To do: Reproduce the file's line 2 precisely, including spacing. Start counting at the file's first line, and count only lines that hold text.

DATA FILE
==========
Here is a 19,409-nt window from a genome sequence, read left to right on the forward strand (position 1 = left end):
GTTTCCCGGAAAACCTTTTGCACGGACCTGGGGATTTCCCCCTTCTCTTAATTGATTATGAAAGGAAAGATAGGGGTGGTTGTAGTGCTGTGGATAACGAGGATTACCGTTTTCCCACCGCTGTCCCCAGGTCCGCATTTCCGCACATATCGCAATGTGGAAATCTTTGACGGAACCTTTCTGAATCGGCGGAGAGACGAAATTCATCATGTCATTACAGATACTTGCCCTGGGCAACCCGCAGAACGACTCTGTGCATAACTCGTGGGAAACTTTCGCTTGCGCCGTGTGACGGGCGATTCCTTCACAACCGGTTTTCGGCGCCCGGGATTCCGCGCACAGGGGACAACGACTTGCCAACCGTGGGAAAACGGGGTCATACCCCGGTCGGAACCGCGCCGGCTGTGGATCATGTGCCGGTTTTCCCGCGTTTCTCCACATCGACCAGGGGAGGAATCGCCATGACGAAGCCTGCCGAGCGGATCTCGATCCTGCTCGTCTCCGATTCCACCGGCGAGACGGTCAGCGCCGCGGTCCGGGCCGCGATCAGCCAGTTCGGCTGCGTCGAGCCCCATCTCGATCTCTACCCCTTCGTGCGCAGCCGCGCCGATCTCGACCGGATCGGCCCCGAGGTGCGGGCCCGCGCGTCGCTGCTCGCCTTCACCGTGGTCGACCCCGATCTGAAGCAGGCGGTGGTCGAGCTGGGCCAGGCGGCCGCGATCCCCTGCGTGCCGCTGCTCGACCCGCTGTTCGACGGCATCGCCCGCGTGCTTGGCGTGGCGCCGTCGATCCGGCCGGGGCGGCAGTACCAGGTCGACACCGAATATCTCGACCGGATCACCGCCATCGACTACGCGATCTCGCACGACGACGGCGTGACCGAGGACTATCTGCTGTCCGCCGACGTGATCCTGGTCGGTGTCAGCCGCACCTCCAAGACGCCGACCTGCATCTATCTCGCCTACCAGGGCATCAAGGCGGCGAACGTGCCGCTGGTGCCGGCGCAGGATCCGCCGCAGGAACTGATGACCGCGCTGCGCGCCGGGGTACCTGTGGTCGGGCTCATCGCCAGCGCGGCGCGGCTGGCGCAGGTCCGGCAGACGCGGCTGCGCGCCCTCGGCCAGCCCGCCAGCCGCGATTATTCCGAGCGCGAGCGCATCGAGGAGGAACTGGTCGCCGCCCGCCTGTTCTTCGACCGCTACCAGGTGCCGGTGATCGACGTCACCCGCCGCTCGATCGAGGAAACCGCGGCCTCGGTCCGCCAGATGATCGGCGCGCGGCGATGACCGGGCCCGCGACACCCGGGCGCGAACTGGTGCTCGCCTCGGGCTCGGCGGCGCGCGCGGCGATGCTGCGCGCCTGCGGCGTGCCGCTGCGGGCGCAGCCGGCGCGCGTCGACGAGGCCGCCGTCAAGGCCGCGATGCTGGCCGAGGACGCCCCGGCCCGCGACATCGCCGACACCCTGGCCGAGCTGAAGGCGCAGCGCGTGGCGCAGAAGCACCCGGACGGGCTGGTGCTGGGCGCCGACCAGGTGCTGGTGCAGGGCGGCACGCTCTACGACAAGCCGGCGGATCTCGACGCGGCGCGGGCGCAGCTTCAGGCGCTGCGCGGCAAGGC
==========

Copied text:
GTTTCCCGGAAAACCTTTTGCACGGACCTGGGGATTTCCCCCTTCTCTTAATTGATTATGAAAGGAAAGATAGGGGTGGTTGTAGTGCTGTGGATAACGAGGATTACCGTTTTCCCACCGCTGTCCCCAGGTCCGCATTTCCGCACATATCGCAATGTGGAAATCTTTGACGGAACCTTTCTGAATCGGCGGAGAGACGAAATTCATCATGTCATTACAGATACTTGCCCTGGGCAACCCGCAGAACGACTCTGTGCATAACTCGTGGGAAACTTTCGCTTGCGCCGTGTGACGGGCGATTCCTTCACAACCGGTTTTCGGCGCCCGGGATTCCGCGCACAGGGGACAACGACTTGCCAACCGTGGGAAAACGGGGTCATACCCCGGTCGGAACCGCGCCGGCTGTGGATCATGTGCCGGTTTTCCCGCGTTTCTCCACATCGACCAGGGGAGGAATCGCCATGACGAAGCCTGCCGAGCGGATCTCGATCCTGCTCGTCTCCGATTCCACCGGCGAGACGGTCAGCGCCGCGGTCCGGGCCGCGATCAGCCAGTTCGGCTGCGTCGAGCCCCATCTCGATCTCTACCCCTTCGTGCGCAGCCGCGCCGATCTCGACCGGATCGGCCCCGAGGTGCGGGCCCGCGCGTCGCTGCTCGCCTTCACCGTGGTCGACCCCGATCTGAAGCAGGCGGTGGTCGAGCTGGGCCAGGCGGCCGCGATCCCCTGCGTGCCGCTGCTCGACCCGCTGTTCGACGGCATCGCCCGCGTGCTTGGCGTGGCGCCGTCGATCCGGCCGGGGCGGCAGTACCAGGTCGACACCGAATATCTCGACCGGATCACCGCCATCGACTACGCGATCTCGCACGACGACGGCGTGACCGAGGACTATCTGCTGTCCGCCGACGTGATCCTGGTCGGTGTCAGCCGCACCTCCAAGACGCCGACCTGCATCTATCTCGCCTACCAGGGCATCAAGGCGGCGAACGTGCCGCTGGTGCCGGCGCAGGATCCGCCGCAGGAACTGATGACCGCGCTGCGCGCCGGGGTACCTGTGGTCGGGCTCATCGCCAGCGCGGCGCGGCTGGCGCAGGTCCGGCAGACGCGGCTGCGCGCCCTCGGCCAGCCCGCCAGCCGCGATTATTCCGAGCGCGAGCGCATCGAGGAGGAACTGGTCGCCGCCCGCCTGTTCTTCGACCGCTACCAGGTGCCGGTGATCGACGTCACCCGCCGCTCGATCGAGGAAACCGCGGCCTCGGTCCGCCAGATGATCGGCGCGCGGCGATGACCGGGCCCGCGACACCCGGGCGCGAACTGGTGCTCGCCTCGGGCTCGGCGGCGCGCGCGGCGATGCTGCGCGCCTGCGGCGTGCCGCTGCGGGCGCAGCCGGCGCGCGTCGACGAGGCCGCCGTCAAGGCCGCGATGCTGGCCGAGGACGCCCCGGCCCGCGACATCGCCGACACCCTGGCCGAGCTGAAGGCGCAGCGCGTGGCGCAGAAGCACCCGGACGGGCTGGTGCTGGGCGCCGACCAGGTGCTGGTGCAGGGCGGCACGCTCTACGACAAGCCGGCGGATCTCGACGCGGCGCGGGCGCAGCTTCAGGCGCTGCGCGGCAAGGC